How to recession-proof your finances

How to recession-proof your finances

Candy Valentino remembers times of financial uncertainty. Growing up the daughter of two teenage parents — her father a car mechanic, her mother a housekeeper — money was often scarce, she says.

As a teenager, “I watched my parents work so hard, and I started to think about what it would be like to be the person who owned the building rather than the person who rented it or worked there.”

Valentino went on to become a real estate investor and entrepreneur, as well as a guide for those looking to build wealth. Her recent book, “Wealth Habits,” offers a guide to achieving financial independence, and she will soon offer a similar online course.

But Valentino knows that it’s difficult to build wealth if you’re on shaky financial footing. If an economic downturn hits, you could find yourself headed in the wrong direction if you’re not prepared.

“The most important thing we can do so that we can survive any economic downturn, any recession, is to make small decisions up front so that you never get into an issue that you have to worry paying for the things you need,” she says.

Here’s what she says you can do now to recession-proof your finances.

Diversify your income streams

One of the major dangers of a recession is that companies will be forced to lay off portions of their workforce. To keep the prospect of job loss from derailing your finances, search for multiple ways to bring in regular income, says Valentino.

And make sure they’re from a diverse array of sources. It’s the same logic that applies to building an investment portfolio: By spreading out your bets, you lower the chances that a downturn in any particular type of business can put a major dent in your plans.

That may mean finding a side hustle that wouldn’t be affected by the same factors as your full-time gig.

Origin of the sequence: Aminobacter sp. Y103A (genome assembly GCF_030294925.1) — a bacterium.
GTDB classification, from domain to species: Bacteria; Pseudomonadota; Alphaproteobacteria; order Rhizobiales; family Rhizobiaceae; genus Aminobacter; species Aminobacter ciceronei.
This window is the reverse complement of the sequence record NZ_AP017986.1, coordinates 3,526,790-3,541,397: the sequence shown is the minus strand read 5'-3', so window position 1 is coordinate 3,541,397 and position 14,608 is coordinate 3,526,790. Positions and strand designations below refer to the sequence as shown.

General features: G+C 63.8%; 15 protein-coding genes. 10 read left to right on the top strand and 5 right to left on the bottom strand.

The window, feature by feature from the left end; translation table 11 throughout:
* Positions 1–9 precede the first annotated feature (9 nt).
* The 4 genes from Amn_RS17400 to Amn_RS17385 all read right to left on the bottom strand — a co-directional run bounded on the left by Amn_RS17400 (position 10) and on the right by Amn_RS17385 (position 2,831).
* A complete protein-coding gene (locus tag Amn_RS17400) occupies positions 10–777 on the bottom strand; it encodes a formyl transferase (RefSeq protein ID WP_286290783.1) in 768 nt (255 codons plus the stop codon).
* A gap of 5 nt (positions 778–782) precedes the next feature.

“Making sure that [your income streams are] not all in a similar or related industry is key so that if one market goes bad — like say, you’re heavy in real estate, and real estate market starts to go bad — you have income another way from another type of source,” Valentino says.

Live within your means

As a guideline, Valentino suggests putting at least 20% of your income toward savings and investments.

“If you think, ‘Oh, my gosh, there’s no way I can do that,’ that is the No. 1 indicator that tells you that you are living beyond your means,” says Valentino. “If you can’t save and invest into yourself first, then all of these depreciating assets — the bags, the cars, the fancy shoes — are the physical representation that you’re living beyond your means.”

Valentino’s point is that if you find that you’re spending nearly all of your paycheck each month, you’re walking a bit of tightrope. Should the economy go south, you could find yourself dipping into debt in order to continue to fund your lifestyle.

Of course, you may have trouble saving even if you’re not buying shoes and trips to Europe. In those cases, you have two choices, says Valentino: “You can either decrease your expenses or increase your income to boost that bottom line.”

If you’re already working hard and your budget is thin, the prospect of boosting your income may feel onerous or unattainable. If that’s the case, try thinking outside of the box of what a side hustle can look like, Valentino says.

“It’s amazing how people can sell knowledge. There are courses on breastfeeding and how to help your child walk earlier,” she says. “These are things that most people think, ‘Oh, I don’t have talents or skills, I can’t do something like that.’ But anyone that’s lived for an amount of time in their life has experience in something.”

Want to earn more and work less? Register for the free CNBC Make It: Your Money virtual event on Dec. 13 at 12 p.m. ET to learn from money masters how you can increase your earning power.

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